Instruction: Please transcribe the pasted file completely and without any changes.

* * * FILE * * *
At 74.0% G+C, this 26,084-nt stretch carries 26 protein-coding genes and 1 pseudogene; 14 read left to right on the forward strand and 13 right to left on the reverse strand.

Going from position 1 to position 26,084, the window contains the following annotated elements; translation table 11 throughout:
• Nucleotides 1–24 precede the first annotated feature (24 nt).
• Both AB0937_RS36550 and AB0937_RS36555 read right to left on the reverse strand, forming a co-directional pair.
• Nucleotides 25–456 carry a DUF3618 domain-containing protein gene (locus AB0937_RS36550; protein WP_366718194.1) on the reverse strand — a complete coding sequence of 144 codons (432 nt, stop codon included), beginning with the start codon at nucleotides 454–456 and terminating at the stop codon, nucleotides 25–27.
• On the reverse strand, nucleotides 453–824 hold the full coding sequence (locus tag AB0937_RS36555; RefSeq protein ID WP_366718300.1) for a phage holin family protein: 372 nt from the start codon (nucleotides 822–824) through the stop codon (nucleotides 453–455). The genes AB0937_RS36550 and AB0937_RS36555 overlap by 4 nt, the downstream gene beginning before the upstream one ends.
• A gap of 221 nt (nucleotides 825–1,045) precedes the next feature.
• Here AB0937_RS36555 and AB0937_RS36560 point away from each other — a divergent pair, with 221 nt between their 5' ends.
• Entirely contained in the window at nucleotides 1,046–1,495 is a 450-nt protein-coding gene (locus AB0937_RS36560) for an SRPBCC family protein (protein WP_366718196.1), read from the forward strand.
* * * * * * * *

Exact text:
At 74.0% G+C, this 26,084-nt stretch carries 26 protein-coding genes and 1 pseudogene; 14 read left to right on the forward strand and 13 right to left on the reverse strand.

Going from position 1 to position 26,084, the window contains the following annotated elements; translation table 11 throughout:
• Nucleotides 1–24 precede the first annotated feature (24 nt).
• Both AB0937_RS36550 and AB0937_RS36555 read right to left on the reverse strand, forming a co-directional pair.
• Nucleotides 25–456 carry a DUF3618 domain-containing protein gene (locus AB0937_RS36550; protein WP_366718194.1) on the reverse strand — a complete coding sequence of 144 codons (432 nt, stop codon included), beginning with the start codon at nucleotides 454–456 and terminating at the stop codon, nucleotides 25–27.
• On the reverse strand, nucleotides 453–824 hold the full coding sequence (locus tag AB0937_RS36555; RefSeq protein ID WP_366718300.1) for a phage holin family protein: 372 nt from the start codon (nucleotides 822–824) through the stop codon (nucleotides 453–455). The genes AB0937_RS36550 and AB0937_RS36555 overlap by 4 nt, the downstream gene beginning before the upstream one ends.
• A gap of 221 nt (nucleotides 825–1,045) precedes the next feature.
• Here AB0937_RS36555 and AB0937_RS36560 point away from each other — a divergent pair, with 221 nt between their 5' ends.
• Entirely contained in the window at nucleotides 1,046–1,495 is a 450-nt protein-coding gene (locus AB0937_RS36560) for an SRPBCC family protein (protein WP_366718196.1), read from the forward strand.